Re: Vallejo paint
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OK, I have to say that a paint that requires as many posts as Vallejo seems to just strengthens my opinion that anything other than Scalecoat, either 1 or 2, is a waste of time and a source of aggravation. “Just sayin,” as Fenton would say.
From: main@RealSTMFC.groups.io <main@RealSTMFC.groups.io> On Behalf Of Robert kirkham
Sent: Friday, March 26, 2021 1:55 AM
Subject: Re: [RealSTMFC] Vallejo paint
I’ll add a couple of minor thoughts:
- Vallejo says it can be mixed by rolling the bottle back and forth between the palms for at least 60 seconds. I find this quick and easy.
- I usually put the paint into a small bottle or dish, add a bit of air brush thinner. Doing it this way, you can see if a bottle has gone bad (rare) before it goes in the airbrush cup.
- I pour into the cup, do a test pattern, and spray at about 15 pounds of pressure (a tip from the internet).
- I have a 3 gallon bucket of water with dish soap standing buy. If I mess up, the model goes into the water immediately. I also use the bucket to clean the airbrush.
- I spray more air brush cleaner through to do a final clean up. If it is stubborn, a bit of alcohol in the cup and sprayed through will clean it up. Isopropyl is not good for the gaskets in the airbrush, etc, but I use it in a pinch. I’ll occasionally disassemble and use isopropyl to clean parts that have dried on paint.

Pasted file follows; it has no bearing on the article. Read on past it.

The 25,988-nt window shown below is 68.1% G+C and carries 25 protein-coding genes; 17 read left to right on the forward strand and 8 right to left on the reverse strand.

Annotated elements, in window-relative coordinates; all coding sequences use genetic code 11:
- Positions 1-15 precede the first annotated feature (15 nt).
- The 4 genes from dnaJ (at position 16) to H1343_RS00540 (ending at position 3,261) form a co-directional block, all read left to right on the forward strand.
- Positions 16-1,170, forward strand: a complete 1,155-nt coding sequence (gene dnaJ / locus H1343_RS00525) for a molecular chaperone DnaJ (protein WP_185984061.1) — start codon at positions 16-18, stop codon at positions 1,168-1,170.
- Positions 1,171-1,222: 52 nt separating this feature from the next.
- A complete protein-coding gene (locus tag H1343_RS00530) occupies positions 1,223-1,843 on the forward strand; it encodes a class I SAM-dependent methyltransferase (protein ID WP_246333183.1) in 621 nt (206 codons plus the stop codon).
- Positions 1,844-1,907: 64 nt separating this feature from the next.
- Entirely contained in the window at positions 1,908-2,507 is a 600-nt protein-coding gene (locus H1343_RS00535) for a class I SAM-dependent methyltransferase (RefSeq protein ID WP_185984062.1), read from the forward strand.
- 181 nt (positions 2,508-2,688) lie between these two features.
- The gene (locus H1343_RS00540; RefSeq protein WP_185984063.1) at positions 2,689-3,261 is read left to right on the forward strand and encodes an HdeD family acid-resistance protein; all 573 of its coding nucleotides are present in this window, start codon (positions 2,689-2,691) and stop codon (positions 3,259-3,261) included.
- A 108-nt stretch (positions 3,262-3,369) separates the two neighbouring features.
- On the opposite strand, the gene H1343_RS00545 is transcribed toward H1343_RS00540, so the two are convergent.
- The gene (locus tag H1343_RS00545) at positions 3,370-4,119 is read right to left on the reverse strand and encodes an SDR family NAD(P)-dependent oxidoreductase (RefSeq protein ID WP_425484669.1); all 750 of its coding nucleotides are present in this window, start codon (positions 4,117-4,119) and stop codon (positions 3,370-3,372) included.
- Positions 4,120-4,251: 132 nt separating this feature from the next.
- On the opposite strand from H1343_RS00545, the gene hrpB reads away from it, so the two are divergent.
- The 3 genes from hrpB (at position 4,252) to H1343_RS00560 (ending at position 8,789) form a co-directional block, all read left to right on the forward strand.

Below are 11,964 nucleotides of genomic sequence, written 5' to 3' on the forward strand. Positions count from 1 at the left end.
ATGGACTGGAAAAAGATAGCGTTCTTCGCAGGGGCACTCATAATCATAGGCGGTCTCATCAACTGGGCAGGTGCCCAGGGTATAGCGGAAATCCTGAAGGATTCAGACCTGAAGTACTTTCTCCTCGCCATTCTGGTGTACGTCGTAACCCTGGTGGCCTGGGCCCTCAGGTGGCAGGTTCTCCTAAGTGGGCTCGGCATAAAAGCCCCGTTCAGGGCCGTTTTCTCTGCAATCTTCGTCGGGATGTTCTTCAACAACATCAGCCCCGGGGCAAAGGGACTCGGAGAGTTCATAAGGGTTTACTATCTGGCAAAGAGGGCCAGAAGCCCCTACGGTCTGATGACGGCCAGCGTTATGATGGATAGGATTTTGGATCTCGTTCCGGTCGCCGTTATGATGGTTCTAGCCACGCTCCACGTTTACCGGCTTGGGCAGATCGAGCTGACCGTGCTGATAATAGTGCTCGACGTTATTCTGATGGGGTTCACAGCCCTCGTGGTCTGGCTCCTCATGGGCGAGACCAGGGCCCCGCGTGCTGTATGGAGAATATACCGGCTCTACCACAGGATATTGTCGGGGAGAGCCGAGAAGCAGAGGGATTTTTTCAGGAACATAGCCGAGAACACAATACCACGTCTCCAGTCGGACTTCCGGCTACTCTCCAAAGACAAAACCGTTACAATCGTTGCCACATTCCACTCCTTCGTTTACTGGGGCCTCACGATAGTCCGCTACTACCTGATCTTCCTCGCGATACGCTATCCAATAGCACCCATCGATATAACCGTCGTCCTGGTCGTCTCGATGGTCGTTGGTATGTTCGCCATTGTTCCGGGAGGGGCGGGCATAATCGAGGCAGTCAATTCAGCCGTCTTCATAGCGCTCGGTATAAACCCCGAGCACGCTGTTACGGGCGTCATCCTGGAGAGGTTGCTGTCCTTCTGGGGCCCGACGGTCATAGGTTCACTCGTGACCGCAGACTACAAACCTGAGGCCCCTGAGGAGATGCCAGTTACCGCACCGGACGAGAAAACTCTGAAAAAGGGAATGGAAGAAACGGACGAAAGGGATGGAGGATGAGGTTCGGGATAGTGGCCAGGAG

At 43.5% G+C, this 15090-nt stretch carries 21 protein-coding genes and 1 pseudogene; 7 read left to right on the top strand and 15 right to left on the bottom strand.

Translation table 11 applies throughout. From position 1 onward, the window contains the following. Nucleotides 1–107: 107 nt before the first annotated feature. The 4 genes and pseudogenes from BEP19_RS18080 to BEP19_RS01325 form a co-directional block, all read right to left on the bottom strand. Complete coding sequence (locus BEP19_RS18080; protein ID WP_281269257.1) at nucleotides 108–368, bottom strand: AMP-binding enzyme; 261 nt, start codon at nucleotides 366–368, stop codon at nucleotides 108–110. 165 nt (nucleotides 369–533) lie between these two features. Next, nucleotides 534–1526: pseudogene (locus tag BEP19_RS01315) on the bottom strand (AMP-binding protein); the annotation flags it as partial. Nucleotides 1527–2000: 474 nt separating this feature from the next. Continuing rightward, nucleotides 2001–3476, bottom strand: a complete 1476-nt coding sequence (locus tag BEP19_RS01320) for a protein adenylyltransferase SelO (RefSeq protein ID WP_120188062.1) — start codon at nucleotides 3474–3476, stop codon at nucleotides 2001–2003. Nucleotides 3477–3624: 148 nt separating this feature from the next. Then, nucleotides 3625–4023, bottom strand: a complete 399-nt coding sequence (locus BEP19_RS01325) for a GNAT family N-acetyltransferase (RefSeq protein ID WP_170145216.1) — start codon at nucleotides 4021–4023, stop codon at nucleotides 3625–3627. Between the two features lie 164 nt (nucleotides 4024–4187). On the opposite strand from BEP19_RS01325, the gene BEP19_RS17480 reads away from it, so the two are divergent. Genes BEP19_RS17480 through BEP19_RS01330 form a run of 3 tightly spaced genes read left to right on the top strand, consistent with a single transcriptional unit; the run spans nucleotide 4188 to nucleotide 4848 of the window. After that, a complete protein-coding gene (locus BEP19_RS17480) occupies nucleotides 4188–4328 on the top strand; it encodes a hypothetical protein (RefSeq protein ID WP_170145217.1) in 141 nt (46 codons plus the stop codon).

For brush painting, wow, is this stuff forgiving. I dip the paint brush in airbrush thinner to moisten (not soak) it a bit before painting. Makes clean up easier later on. I usually mix a few drops on a bit of plastic or tin foil, and brush it on the model. A small puddle goes a long way. Running out has never been a problem; just mix some more and brush it on. The overlap? Well, it's invisible to my eye. So easy makes me wonder why I bother with the airbrush. But the airbrush gives a thinner coat.
Down side: it turns to stretchy rubber if you apply a wash thinned with turpentine. That was a bad day!
On Mar 25, 2021, at 2:54 PM, Lester Breuer <rforailroad@...> wrote:
Clark never mix in the paint cup as paint goes around needle and that does not mix well with paint and thinner added above. Always mix in another container - I use a large measuring spoon. There are two Vallejo paint types: Model Air ready for spraying which I find rare ( I have spayed only a few times with paint directly from the bottle) and Model Color for brushing that always must be thinned. Before any thinning I remove eye dropper bottle top which does come out of bottle and stir paint inside bottle and reinsert eyedropper top. thinning: I mix all paint for the airbrush in a large measuring spoon. Normally 30 to 40 drops of paint. The beauty of the eye drop top. Thinner: Model Air due to bottle sitting on shelf for a period of time may need to be thinned when opened so start with maybe 10 drops of thinner and work up 5 drops at a time. You should have a milk viscosity for spraying. I use a piece of rail to stir the paint and thinner in the measuring spoon. If I turn the rail after stirring vertical and the paint on the rail forms a drop and drips off paint is ready. For Model Color I start with the same number of 30 to 40 drops of paint. I start with half the number of drops, 15 or 20 of thinner and work up - again five drops at a time. Again, when drop falls off rail used for mixing thinned paint ready for spraying. On Model Color at times I will need and work up to the same amount of drops, 30 to 40 to get viscosity of thinner and paint correct. Sounds like a lot of tedious time spent mixing; however, soon second nature and you will be able to mix at light speed as you building speed.